3. Introducing Photography TechniquesThere's obviously much more to photography than the few aspects described here, but introducing the basics will teach the kids a fundamental understanding of how to think before taking a picture. This introduction will also give you a platform to move further into the aesthetics with older kids.Students must first be introduced to the importance of looking, seeing the big picture and making conscious decisions. Now the teacher is ready to get into the core decision factors: angle, pan, distance, level, focus and framing. It's important to use common photographic vocabulary rather than apparent synonyms that have emotional connotations. Focus should be described as soft or sharp, for example, not "strong" or "hazy." Because those kinds of words more closely describe the emotional effect of the finished photo, not the conscious decision-making process that went into creating the effect. You should explain this concept to the kids and get them comfortable with using new vocabulary and terms of art so that everyone has a common vocabulary. Emphasize that before taking pictures, one must make conscious decisions.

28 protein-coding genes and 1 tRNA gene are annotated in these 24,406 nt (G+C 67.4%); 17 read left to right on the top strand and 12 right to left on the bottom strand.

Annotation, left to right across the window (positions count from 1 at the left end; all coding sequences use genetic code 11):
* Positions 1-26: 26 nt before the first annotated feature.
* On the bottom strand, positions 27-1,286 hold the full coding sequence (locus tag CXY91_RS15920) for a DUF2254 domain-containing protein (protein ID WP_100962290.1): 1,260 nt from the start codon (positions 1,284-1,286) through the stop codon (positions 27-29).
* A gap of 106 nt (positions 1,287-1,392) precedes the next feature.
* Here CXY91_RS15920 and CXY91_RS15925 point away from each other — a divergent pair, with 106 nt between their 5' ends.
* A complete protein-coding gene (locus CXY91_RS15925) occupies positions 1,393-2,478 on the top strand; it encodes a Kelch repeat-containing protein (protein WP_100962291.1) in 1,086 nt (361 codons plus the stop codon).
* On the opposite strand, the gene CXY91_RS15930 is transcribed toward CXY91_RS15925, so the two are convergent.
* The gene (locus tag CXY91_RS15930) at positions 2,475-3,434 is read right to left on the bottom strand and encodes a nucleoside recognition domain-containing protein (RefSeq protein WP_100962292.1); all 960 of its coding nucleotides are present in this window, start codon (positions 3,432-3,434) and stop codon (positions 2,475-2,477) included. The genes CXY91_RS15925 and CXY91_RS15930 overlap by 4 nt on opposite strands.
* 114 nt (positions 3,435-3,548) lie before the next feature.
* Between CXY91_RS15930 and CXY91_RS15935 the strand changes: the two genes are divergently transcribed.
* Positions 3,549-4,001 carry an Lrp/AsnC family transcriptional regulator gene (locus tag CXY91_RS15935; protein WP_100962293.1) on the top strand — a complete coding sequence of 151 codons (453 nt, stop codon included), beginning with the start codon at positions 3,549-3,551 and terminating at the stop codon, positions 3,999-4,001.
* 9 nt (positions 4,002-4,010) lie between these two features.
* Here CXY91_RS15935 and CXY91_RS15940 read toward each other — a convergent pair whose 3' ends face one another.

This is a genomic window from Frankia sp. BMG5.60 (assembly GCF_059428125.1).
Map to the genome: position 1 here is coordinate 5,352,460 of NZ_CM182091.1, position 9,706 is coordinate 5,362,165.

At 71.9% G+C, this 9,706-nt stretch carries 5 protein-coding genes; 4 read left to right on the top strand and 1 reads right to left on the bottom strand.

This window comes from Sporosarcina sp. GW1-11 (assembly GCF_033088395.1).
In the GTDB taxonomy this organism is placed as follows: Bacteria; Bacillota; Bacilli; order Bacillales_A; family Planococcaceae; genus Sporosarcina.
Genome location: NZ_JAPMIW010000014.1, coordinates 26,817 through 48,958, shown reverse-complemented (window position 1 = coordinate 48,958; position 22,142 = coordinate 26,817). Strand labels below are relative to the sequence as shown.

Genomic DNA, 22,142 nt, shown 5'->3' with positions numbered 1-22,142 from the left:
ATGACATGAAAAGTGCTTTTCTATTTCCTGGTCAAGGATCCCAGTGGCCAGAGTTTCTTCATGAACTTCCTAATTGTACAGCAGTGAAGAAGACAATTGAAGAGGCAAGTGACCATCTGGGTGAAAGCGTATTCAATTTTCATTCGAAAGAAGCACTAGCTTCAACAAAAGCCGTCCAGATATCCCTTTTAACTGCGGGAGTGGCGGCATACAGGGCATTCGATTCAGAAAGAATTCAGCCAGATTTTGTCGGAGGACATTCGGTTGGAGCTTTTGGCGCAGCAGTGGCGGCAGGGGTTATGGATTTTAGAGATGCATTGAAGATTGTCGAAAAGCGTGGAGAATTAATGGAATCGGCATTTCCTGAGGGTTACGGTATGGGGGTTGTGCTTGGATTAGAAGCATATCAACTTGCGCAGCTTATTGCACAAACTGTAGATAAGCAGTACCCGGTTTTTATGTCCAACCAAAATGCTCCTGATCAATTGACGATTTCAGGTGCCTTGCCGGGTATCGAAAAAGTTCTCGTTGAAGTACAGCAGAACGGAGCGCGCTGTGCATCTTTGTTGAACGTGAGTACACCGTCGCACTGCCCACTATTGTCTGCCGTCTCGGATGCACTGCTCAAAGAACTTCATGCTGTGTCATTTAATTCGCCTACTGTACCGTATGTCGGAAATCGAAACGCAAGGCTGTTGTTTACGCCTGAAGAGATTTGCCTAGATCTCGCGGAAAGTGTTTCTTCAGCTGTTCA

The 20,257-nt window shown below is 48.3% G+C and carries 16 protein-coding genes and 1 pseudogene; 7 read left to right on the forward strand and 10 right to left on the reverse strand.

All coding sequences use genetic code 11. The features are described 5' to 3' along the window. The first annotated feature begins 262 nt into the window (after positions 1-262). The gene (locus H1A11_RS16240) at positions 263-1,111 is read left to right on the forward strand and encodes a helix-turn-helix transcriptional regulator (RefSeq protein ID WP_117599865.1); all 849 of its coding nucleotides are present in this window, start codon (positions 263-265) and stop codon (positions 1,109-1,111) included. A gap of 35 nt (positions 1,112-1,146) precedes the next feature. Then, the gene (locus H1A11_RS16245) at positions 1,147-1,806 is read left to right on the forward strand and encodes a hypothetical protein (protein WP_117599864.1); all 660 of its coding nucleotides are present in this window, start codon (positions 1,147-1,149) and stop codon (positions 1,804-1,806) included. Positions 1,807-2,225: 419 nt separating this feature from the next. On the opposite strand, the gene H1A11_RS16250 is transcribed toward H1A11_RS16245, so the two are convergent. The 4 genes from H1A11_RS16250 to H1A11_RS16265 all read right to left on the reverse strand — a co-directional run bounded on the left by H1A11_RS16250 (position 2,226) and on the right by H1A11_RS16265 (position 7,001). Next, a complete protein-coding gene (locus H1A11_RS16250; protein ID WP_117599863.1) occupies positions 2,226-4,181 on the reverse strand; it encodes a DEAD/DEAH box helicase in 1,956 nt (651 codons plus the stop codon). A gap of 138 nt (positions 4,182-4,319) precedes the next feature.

Many students are tactile learners, ESL students all the more, therefore, demonstrating concepts with the camera--stand on a chair to point the camera down at someone, then kneel or lie down to take an up angle shot, allows students to be active participants as they learn.

Day Two- 45 minutes


Student Photographers and photographing their world

Step 1:

Have the kids make paper frames like those made when introducing the camera's basic features and use them to examine objects in the room from different angles.


Review the previous concepts. Now introduce the idea of panning, a video term that refers to moving the camera from one side to the other to follow a scene. Here we use it to refer to the side from which one is taking the picture: forward, left or right.


Introduce the idea of distance: close, middle or far.


Introduce the idea of level: eye level, high or low. This idea refers to the height at which the viewer appears to be seeing the subject and is different from "angle," which involves tilting the camera. The camera may or may not be at an angle and may still be from a high, eye-level or low perspective. Make sure that kids understand this distinction.